We're watching Doctor Who. I'm on the Second Doctor, on a cybermen serial.

It's beautiful, somehow. I've watched a lot of really ugly TV recently, and this isn't. It does not look like video, so I wonder if this episode was shot on film, or if PAL really just looked that much better than NTSC.

(Okay, so it's black and white and the 60s. It's not PAL, and it wouldn't have been NTSC, probably, but whatever.)

Long post about Doctor Who and video 

@ajroach42 The answer is Complicated.

Who, like all BBC shows up until the late 1980s, was shot on a mix of PAL video (in the studio) and film (on location, miniatures, stock footage, some special effects). Everything got edited down to 25fps B&W video, with the film inserts running 1fps faster, and broadcast. Video cameras were primitive and bulky and couldn't be used on location, so film it was.

This is called "piebald," and is jarring, since video and film look completely different. The video running at twice the framerate is part of it, but also the video has that typical streaky effect if there's a bright light in the image and the camera pans around, which film doesn't have at all.

With very few exceptions (like Spearhead from Space, which was shot entirely on film), all Who was shot like this up until the Seventh Doctor.

But

Since so many of the original videotapes were junked, some episodes' only remaining copies were recovered from film that was sent to overseas markets. Since different countries had different video standards, the easiest way to sell globally was to ship film. Which was done by playing back the video tape on a monitor, with a film camera pointed at it.

And when they wanted to sell home videos of these episodes, they stuck them on a telecine to get video back from the film.

Nearly all the Hartnell & Troughton episodes were recovered off film, so the 80s home video copies had gone through 3-4 passes through the film/video conversion chain.

In the 2000s, they started restoring episodes for DVD release, and developed some actually great technology for it. One of those was VidFIRE (video field interpolation restoration effect), which takes the progressive film frames, interpolates them, and spits out 50fps interlaced video. The stories done in the latter half of the DVD restoration all used this, and they went back and applied it to some of the earlier ones and re-released those as well.

IMO, there's zero reason to watch old BBC as 29.97fps (NTSC rate) anymore. Maybe in the 80s and 90s, when it was difficult to get hardware that could do that, but these days, any computer can handle it fine.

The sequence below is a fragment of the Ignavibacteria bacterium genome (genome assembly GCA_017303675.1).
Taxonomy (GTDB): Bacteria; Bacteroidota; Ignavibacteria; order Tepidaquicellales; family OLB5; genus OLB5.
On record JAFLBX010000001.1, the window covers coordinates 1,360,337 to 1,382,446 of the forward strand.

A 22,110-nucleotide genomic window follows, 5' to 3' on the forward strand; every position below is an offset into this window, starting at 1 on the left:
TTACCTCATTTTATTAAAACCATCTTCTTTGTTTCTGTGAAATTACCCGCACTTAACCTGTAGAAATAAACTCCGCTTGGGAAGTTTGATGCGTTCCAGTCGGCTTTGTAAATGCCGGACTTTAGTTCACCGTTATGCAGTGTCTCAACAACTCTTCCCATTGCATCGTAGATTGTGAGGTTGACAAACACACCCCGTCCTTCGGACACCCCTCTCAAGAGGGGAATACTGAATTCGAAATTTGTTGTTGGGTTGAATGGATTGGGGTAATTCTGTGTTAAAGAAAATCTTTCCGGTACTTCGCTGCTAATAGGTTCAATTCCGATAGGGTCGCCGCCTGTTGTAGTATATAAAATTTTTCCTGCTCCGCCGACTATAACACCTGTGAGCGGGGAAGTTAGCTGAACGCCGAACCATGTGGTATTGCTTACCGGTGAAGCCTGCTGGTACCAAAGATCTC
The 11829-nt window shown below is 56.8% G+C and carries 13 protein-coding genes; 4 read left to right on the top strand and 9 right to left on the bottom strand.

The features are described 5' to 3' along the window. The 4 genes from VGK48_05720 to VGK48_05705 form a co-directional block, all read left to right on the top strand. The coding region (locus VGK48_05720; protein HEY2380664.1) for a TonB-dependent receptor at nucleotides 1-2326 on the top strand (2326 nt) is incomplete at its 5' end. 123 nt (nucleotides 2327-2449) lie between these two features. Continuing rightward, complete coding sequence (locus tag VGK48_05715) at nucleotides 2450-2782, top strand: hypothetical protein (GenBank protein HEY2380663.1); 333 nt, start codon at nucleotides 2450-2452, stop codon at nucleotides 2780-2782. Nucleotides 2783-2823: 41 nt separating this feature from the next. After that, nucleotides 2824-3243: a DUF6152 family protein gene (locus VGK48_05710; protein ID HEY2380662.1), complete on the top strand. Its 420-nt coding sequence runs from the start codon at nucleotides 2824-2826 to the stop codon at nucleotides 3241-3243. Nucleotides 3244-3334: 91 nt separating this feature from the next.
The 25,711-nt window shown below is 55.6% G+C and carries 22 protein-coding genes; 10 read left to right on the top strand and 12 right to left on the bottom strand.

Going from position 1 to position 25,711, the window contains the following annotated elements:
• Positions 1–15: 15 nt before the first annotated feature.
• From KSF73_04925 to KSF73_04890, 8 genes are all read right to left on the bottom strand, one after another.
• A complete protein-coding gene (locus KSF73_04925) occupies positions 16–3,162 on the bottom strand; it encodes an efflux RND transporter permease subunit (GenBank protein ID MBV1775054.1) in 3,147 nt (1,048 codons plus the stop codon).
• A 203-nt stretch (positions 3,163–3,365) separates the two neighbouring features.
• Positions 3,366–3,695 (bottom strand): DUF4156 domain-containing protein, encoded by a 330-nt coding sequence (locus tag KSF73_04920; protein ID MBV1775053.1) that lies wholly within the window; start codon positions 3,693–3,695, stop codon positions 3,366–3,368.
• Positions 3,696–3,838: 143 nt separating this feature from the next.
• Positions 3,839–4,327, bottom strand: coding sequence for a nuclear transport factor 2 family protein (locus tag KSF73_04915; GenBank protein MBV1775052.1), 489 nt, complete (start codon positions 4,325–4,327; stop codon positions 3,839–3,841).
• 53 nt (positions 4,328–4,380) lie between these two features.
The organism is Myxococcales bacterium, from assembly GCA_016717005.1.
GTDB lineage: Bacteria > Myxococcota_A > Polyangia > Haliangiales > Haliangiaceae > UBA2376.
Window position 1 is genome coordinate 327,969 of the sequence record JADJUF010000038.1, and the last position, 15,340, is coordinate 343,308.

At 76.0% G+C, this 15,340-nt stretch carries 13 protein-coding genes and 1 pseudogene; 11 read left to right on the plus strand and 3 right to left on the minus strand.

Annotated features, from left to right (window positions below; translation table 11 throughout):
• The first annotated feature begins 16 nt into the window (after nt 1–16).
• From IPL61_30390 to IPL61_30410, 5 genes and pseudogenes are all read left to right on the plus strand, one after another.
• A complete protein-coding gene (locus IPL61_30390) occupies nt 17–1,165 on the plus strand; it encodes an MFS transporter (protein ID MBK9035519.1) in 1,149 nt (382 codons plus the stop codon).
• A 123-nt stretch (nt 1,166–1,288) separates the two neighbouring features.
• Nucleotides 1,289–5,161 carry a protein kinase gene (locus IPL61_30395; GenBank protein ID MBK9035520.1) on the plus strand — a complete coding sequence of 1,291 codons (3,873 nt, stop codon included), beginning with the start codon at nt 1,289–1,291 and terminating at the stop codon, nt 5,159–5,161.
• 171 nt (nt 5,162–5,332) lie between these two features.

They've started redoing everything for Blu-Ray now, but IMO it's not worth it. Blu-Ray isn't designed for old TV at all, and I fundamentally disagree with upscaling anything on the physical media. Put the best quality, closest to the original video on the media. If you want to upscale, let your player or TV do it. If you don't, don't. But this is impossible with Blu-Ray.

There used to be a ton of info about the Who restorations on restoration-team.co.uk but I see that it's gone now, which is too bad. Maybe archive.org has a copy.

RE: Long post about Doctor Who and video 

@ieure Thanks for the very informative post.

I do a lot of work with live Kinescopes, so I'm familiar with that process. I heard about VidFIRE, but I had forgotten about it. I'd love to learn more about that process. Of course, I'm telecine'ing, and not scanning the film I do have, so there's a lot more I could be doing.

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RE: Long post about Doctor Who and video 

@ajroach42 Aaahh I'm not sure why this wasn't working before, but restorationteam.impossiblethin is where the Who restoration info lives now. They have a page on VidFIRE, and so does Wikipedia.

It's fascinating reading (well, it is to me) about all the hoops they had to jump through to restore this stuff.

Anyway, long story short: why it looks good/different is hard to gauge, as it depends on the show, its original production, and the provenance of the copies you're watching.

Having bought all the BBC stuff I like on PAL (after buying much of it as NTSC), I can attest: the PAL versions look way better. I think partly due to the higher resolution, and partly because more of the bitrate is devoted to carrying the original video, instead of the extra frames that have to go in to make it run at 29.97fps.

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